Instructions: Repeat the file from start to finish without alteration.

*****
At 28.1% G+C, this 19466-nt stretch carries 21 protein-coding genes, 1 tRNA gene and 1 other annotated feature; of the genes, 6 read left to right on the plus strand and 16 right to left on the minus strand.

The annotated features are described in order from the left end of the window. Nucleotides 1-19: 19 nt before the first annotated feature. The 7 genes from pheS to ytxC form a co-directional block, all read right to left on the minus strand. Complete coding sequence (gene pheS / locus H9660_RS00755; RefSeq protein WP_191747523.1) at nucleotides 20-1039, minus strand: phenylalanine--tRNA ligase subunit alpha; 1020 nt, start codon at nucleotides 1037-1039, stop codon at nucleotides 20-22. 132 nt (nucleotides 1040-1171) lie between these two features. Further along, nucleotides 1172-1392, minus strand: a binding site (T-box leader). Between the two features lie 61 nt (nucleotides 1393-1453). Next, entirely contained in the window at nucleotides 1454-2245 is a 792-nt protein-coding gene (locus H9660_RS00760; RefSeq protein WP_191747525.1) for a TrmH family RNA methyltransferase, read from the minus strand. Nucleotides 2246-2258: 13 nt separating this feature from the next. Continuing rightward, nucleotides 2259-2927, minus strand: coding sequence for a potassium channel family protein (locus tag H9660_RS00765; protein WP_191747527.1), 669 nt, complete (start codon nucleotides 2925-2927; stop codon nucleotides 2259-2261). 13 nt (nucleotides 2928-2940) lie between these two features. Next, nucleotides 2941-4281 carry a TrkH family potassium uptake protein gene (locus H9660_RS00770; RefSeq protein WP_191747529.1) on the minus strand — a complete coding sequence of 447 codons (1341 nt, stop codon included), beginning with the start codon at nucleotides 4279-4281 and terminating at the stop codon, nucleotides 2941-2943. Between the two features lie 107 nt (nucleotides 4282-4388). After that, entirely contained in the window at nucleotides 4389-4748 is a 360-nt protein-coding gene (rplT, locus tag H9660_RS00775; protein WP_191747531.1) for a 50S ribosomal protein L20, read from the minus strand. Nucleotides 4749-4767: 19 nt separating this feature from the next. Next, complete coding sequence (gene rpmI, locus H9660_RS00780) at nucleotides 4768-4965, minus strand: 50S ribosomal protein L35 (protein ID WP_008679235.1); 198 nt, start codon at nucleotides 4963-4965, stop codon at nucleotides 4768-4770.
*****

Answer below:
At 28.1% G+C, this 19466-nt stretch carries 21 protein-coding genes, 1 tRNA gene and 1 other annotated feature; of the genes, 6 read left to right on the plus strand and 16 right to left on the minus strand.

The annotated features are described in order from the left end of the window. Nucleotides 1-19: 19 nt before the first annotated feature. The 7 genes from pheS to ytxC form a co-directional block, all read right to left on the minus strand. Complete coding sequence (gene pheS / locus H9660_RS00755; RefSeq protein WP_191747523.1) at nucleotides 20-1039, minus strand: phenylalanine--tRNA ligase subunit alpha; 1020 nt, start codon at nucleotides 1037-1039, stop codon at nucleotides 20-22. 132 nt (nucleotides 1040-1171) lie between these two features. Further along, nucleotides 1172-1392, minus strand: a binding site (T-box leader). Between the two features lie 61 nt (nucleotides 1393-1453). Next, entirely contained in the window at nucleotides 1454-2245 is a 792-nt protein-coding gene (locus H9660_RS00760; RefSeq protein WP_191747525.1) for a TrmH family RNA methyltransferase, read from the minus strand. Nucleotides 2246-2258: 13 nt separating this feature from the next. Continuing rightward, nucleotides 2259-2927, minus strand: coding sequence for a potassium channel family protein (locus tag H9660_RS00765; protein WP_191747527.1), 669 nt, complete (start codon nucleotides 2925-2927; stop codon nucleotides 2259-2261). 13 nt (nucleotides 2928-2940) lie between these two features. Next, nucleotides 2941-4281 carry a TrkH family potassium uptake protein gene (locus H9660_RS00770; RefSeq protein WP_191747529.1) on the minus strand — a complete coding sequence of 447 codons (1341 nt, stop codon included), beginning with the start codon at nucleotides 4279-4281 and terminating at the stop codon, nucleotides 2941-2943. Between the two features lie 107 nt (nucleotides 4282-4388). After that, entirely contained in the window at nucleotides 4389-4748 is a 360-nt protein-coding gene (rplT, locus tag H9660_RS00775; protein WP_191747531.1) for a 50S ribosomal protein L20, read from the minus strand. Nucleotides 4749-4767: 19 nt separating this feature from the next. Next, complete coding sequence (gene rpmI, locus H9660_RS00780) at nucleotides 4768-4965, minus strand: 50S ribosomal protein L35 (protein ID WP_008679235.1); 198 nt, start codon at nucleotides 4963-4965, stop codon at nucleotides 4768-4770.